Lately on Words of Grace, we’ve been considering stories from the life of King David. One thing I love about the Bible is its candid depiction of the lives of our heroes, sharing their victories and their failures. David is no exception to this rule, and so we learn of things such as his triumph over Goliath but also his sin with Bathsheba and the attempted coverup and murder which followed.
This past weekend, our focus was on the subject of revenge, specifically David’s lack of such upon King Saul, his sons, and their military forces. After the death of Saul, those loyal to the former king appointed one of his sons named Ishbosheth as king over Israel. This is common in monarchies; a king dies and his son assumes control. The problem? God had stripped the kingdom from Saul and given it to David. For a couple of years, there was war between the forces of Saul and David for the throne.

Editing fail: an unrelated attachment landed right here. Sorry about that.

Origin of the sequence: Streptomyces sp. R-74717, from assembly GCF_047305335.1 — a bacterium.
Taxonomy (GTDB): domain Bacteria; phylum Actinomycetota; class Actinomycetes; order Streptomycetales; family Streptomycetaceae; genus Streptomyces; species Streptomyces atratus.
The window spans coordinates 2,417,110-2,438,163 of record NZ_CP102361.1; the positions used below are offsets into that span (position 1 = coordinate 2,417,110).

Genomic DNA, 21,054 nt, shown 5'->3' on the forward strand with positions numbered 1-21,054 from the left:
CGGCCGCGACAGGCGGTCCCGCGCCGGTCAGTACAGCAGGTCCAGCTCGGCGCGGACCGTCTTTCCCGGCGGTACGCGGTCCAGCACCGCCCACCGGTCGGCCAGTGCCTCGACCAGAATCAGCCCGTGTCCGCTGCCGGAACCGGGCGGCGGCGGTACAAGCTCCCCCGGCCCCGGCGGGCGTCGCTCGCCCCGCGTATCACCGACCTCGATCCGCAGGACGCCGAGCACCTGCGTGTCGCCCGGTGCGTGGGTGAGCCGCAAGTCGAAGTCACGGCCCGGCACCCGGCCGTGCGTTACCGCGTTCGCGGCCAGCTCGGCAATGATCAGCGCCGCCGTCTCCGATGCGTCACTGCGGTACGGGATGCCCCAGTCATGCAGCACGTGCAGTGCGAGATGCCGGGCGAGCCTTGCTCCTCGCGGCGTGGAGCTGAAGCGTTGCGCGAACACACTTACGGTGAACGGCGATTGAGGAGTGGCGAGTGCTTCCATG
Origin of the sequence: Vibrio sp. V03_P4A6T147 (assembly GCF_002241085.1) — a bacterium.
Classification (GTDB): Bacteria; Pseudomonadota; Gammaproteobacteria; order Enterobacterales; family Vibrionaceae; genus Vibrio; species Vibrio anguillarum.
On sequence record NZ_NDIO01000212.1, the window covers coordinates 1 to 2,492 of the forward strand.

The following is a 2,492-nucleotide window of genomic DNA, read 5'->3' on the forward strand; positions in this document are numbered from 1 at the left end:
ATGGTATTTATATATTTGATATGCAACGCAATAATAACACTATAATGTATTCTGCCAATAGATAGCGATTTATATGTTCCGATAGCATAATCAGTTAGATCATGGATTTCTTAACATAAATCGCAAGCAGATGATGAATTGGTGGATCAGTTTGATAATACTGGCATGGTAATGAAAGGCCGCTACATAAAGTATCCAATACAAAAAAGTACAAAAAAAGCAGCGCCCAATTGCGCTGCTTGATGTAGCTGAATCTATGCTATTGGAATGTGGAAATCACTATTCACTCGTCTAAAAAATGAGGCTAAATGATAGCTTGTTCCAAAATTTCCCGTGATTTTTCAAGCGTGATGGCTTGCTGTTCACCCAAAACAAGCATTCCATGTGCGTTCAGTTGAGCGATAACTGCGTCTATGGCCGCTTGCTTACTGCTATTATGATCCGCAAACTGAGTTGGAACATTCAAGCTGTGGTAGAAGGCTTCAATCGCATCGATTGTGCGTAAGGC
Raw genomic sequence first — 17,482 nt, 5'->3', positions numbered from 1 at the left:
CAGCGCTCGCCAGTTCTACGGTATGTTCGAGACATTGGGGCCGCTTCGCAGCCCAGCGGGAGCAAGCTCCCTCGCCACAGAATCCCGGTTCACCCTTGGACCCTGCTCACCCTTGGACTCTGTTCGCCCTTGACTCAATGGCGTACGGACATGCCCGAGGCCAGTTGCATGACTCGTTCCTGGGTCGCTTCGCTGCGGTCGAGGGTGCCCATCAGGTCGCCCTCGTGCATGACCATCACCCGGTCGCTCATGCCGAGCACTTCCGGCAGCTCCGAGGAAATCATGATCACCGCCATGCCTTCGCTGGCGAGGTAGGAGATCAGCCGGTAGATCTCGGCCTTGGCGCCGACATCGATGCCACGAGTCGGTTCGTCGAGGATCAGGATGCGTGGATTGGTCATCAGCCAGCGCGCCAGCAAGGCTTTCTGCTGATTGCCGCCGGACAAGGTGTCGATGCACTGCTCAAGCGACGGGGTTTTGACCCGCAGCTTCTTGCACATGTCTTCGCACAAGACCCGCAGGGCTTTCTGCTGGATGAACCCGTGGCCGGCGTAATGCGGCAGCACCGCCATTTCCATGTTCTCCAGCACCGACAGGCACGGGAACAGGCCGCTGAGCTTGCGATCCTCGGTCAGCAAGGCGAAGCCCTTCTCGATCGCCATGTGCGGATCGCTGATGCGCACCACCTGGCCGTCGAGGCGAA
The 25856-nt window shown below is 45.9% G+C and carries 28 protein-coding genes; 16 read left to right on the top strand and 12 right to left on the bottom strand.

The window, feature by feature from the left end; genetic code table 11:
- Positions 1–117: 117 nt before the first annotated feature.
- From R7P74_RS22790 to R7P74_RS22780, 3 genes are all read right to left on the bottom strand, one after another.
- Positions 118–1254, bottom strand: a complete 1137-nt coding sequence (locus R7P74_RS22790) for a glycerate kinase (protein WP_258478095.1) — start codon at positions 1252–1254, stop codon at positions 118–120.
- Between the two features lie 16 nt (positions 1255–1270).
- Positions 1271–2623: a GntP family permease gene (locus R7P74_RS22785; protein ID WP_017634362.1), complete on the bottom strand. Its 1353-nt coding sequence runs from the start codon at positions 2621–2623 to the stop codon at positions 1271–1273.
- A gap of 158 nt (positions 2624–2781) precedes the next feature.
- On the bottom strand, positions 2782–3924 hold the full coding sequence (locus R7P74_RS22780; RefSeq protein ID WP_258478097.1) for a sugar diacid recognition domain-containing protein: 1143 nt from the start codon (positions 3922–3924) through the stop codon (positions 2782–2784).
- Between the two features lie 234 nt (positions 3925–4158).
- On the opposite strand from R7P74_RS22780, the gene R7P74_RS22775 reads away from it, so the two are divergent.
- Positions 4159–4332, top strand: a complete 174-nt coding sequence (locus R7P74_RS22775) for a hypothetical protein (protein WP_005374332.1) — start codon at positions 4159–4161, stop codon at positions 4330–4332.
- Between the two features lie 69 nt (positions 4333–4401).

However, though now reigning over Judah in Hebron and fully prepared to defend his God-given throne, David was not out for vengeance. Being succinct, David was not consumed by bloodlust, as we find in three examples from his early reign. Namely, his punishment of the Amalekite claiming to have killed Saul after a failed suicide attempt, his condemnation of Joab for slaying Abner (Saul’s captain), and his punishment of those who slew Ishbosheth in his own home.
We explore these stories as well as their underlying biblical principle (vengeance belongs to the Lord) in our most recent edition of Words of Grace, To Avenge Or Not To Avenge. As always, you’re invited to listen and encouraged to subscribe to our podcast.